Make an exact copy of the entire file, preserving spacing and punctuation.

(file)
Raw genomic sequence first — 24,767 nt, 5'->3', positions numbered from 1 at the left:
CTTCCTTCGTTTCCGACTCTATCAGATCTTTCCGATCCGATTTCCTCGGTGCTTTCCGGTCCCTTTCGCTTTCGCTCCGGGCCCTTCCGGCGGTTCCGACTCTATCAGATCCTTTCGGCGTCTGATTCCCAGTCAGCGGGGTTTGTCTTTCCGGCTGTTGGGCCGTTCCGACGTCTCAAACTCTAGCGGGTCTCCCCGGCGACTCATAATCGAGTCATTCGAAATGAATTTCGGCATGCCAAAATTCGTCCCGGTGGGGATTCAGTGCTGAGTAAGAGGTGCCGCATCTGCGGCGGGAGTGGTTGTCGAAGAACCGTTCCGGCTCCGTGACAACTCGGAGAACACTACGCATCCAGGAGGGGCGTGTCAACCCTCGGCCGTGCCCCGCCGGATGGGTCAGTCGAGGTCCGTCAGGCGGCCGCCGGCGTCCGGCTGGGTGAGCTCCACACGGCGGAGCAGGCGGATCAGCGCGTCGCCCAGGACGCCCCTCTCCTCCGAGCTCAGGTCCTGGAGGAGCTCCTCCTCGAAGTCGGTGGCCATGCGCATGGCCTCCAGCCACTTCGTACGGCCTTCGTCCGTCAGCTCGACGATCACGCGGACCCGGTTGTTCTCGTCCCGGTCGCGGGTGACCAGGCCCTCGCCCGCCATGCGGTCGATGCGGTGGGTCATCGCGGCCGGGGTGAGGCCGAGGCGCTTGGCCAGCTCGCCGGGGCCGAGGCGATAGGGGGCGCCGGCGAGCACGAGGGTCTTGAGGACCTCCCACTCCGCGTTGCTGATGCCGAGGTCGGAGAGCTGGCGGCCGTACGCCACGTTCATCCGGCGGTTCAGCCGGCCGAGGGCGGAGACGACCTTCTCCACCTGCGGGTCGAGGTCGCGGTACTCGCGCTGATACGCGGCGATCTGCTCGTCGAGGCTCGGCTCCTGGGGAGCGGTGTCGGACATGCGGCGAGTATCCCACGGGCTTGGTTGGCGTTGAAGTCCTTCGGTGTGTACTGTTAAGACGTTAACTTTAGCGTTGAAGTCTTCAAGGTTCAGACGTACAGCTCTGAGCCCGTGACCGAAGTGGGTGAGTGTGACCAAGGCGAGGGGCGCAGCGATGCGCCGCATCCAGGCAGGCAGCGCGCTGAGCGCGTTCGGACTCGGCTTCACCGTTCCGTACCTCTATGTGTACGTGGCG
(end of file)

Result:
Raw genomic sequence first — 24,767 nt, 5'->3', positions numbered from 1 at the left:
CTTCCTTCGTTTCCGACTCTATCAGATCTTTCCGATCCGATTTCCTCGGTGCTTTCCGGTCCCTTTCGCTTTCGCTCCGGGCCCTTCCGGCGGTTCCGACTCTATCAGATCCTTTCGGCGTCTGATTCCCAGTCAGCGGGGTTTGTCTTTCCGGCTGTTGGGCCGTTCCGACGTCTCAAACTCTAGCGGGTCTCCCCGGCGACTCATAATCGAGTCATTCGAAATGAATTTCGGCATGCCAAAATTCGTCCCGGTGGGGATTCAGTGCTGAGTAAGAGGTGCCGCATCTGCGGCGGGAGTGGTTGTCGAAGAACCGTTCCGGCTCCGTGACAACTCGGAGAACACTACGCATCCAGGAGGGGCGTGTCAACCCTCGGCCGTGCCCCGCCGGATGGGTCAGTCGAGGTCCGTCAGGCGGCCGCCGGCGTCCGGCTGGGTGAGCTCCACACGGCGGAGCAGGCGGATCAGCGCGTCGCCCAGGACGCCCCTCTCCTCCGAGCTCAGGTCCTGGAGGAGCTCCTCCTCGAAGTCGGTGGCCATGCGCATGGCCTCCAGCCACTTCGTACGGCCTTCGTCCGTCAGCTCGACGATCACGCGGACCCGGTTGTTCTCGTCCCGGTCGCGGGTGACCAGGCCCTCGCCCGCCATGCGGTCGATGCGGTGGGTCATCGCGGCCGGGGTGAGGCCGAGGCGCTTGGCCAGCTCGCCGGGGCCGAGGCGATAGGGGGCGCCGGCGAGCACGAGGGTCTTGAGGACCTCCCACTCCGCGTTGCTGATGCCGAGGTCGGAGAGCTGGCGGCCGTACGCCACGTTCATCCGGCGGTTCAGCCGGCCGAGGGCGGAGACGACCTTCTCCACCTGCGGGTCGAGGTCGCGGTACTCGCGCTGATACGCGGCGATCTGCTCGTCGAGGCTCGGCTCCTGGGGAGCGGTGTCGGACATGCGGCGAGTATCCCACGGGCTTGGTTGGCGTTGAAGTCCTTCGGTGTGTACTGTTAAGACGTTAACTTTAGCGTTGAAGTCTTCAAGGTTCAGACGTACAGCTCTGAGCCCGTGACCGAAGTGGGTGAGTGTGACCAAGGCGAGGGGCGCAGCGATGCGCCGCATCCAGGCAGGCAGCGCGCTGAGCGCGTTCGGACTCGGCTTCACCGTTCCGTACCTCTATGTGTACGTGGCG